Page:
TTxGP: world's first e-bike grand prix race report
Went the day well?
Leccy Tech The inaugural zero-emission motorcycles grand prix – the TTxGP - finished last week with more than its fair share the drama, excitement and breakdowns.
As with any new form of motor sport, the rate of attrition was high with only nine of the 20 bikes due to start race making it to the chequered flag.
Pre-prang: eRockit's bike practicing pre-race
The German eRockit bike never recovered from a seized motor on Tuesday that sent its rider, David Madsen-Mygdal, sliding down the road bruising his hip and damaging his crash helmet. Following the crash, Madsen-Mydgal confessed that he would be uncomfortable riding the six-speed clutchless machine even if the team could repair it in time.
“I was going fairly well and it was pretty good fun to ride," he told Register Hardware. "I’m just glad it locked up in a straight line."
Meanwhile, Evo Design's bike suffered from consistent problems with its electronic control unit which the team failed to solve in time to qualify for Friday's race. Persistent technical problems also prevented the Peace e-rider bike from starting.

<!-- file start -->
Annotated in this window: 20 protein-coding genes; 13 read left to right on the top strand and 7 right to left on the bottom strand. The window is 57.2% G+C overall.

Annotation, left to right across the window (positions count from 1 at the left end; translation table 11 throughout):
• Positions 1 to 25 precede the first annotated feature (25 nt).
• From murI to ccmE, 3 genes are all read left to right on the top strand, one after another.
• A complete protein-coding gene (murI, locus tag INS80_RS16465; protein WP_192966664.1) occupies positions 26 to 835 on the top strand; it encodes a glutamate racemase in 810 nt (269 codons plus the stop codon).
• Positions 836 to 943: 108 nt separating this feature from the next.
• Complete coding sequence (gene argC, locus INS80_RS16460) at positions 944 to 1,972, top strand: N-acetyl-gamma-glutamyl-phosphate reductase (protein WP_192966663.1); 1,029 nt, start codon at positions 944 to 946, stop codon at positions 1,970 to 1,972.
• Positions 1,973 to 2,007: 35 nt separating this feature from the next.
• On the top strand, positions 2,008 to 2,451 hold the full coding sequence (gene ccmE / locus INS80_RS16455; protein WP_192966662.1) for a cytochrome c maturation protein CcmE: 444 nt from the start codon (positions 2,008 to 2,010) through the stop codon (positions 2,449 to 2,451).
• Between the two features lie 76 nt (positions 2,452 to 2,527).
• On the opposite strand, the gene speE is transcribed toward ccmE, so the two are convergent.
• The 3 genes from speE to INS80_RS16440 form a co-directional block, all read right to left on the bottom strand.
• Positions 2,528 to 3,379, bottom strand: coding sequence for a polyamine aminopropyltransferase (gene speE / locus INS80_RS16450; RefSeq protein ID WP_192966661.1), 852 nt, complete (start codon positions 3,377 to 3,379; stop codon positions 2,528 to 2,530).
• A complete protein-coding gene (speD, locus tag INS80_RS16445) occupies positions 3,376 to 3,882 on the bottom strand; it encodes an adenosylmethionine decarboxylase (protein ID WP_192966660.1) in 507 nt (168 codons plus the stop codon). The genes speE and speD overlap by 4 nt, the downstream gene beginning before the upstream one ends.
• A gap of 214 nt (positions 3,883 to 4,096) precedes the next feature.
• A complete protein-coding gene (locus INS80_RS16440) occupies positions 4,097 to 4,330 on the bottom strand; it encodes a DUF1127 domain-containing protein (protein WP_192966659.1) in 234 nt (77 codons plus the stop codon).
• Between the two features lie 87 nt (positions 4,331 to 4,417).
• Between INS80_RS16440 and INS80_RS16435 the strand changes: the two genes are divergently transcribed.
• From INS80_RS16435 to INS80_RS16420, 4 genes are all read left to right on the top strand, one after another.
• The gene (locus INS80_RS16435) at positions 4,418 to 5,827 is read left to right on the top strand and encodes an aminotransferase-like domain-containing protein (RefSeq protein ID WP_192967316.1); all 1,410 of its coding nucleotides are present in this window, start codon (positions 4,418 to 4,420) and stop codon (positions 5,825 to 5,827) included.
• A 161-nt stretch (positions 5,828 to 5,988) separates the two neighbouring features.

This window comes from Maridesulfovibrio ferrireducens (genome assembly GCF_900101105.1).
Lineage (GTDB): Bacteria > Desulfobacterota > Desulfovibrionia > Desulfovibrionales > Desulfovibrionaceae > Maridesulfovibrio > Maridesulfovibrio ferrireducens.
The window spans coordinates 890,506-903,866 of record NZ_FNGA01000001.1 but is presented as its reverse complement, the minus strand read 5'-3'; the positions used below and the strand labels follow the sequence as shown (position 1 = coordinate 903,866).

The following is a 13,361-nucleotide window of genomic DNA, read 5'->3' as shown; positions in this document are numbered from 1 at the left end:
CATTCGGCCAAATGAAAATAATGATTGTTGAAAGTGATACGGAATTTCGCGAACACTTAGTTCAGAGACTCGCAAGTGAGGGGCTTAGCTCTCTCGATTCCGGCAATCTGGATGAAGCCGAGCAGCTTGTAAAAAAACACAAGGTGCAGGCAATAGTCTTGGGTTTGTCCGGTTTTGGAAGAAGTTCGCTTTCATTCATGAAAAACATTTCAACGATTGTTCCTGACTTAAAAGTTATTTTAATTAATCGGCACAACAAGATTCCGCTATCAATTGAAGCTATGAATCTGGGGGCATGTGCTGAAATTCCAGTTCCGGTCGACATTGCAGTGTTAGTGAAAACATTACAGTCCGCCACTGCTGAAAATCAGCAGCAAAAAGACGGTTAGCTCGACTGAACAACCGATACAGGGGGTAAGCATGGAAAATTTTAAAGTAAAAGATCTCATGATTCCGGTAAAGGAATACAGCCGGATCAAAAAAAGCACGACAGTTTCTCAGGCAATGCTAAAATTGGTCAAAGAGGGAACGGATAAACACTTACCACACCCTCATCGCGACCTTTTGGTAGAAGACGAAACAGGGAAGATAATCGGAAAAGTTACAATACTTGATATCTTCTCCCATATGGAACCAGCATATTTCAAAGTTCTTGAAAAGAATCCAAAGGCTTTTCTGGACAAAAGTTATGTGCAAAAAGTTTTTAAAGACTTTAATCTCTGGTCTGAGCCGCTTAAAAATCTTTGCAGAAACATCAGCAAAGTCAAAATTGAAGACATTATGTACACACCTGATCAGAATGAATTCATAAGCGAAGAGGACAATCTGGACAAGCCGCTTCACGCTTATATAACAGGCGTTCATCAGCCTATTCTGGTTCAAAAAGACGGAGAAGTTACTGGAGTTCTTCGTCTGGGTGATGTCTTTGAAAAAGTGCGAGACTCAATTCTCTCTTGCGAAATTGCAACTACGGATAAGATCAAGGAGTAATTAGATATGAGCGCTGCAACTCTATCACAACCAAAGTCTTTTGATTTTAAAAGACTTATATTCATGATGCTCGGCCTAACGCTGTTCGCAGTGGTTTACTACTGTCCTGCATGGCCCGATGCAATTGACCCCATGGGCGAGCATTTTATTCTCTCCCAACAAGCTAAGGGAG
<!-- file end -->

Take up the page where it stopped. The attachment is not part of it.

Of the 13 e-bikes that did manage to start, four suffered terminal technical problems during the race, including James McBride on the ManTTX machine, who retired at Glenn Duff; the second Brammo machine ridden by Roy Richardson, which melted its engine at the 11 mile; and the Team MotoCzysz bike ridden by Mark Miller, which suffered a catastrophic failure of all three of its electric motors in a shower of sparks before even reaching the first checkpoint.
Burn out: MotoCzysz' three engines went up in smoke
The US-based Brammo team said they had deliberately push up the performance of Richardson's bike to see how it would stand up compared to their second bike, ridden by Mark Buckley, who eventually came home third in class.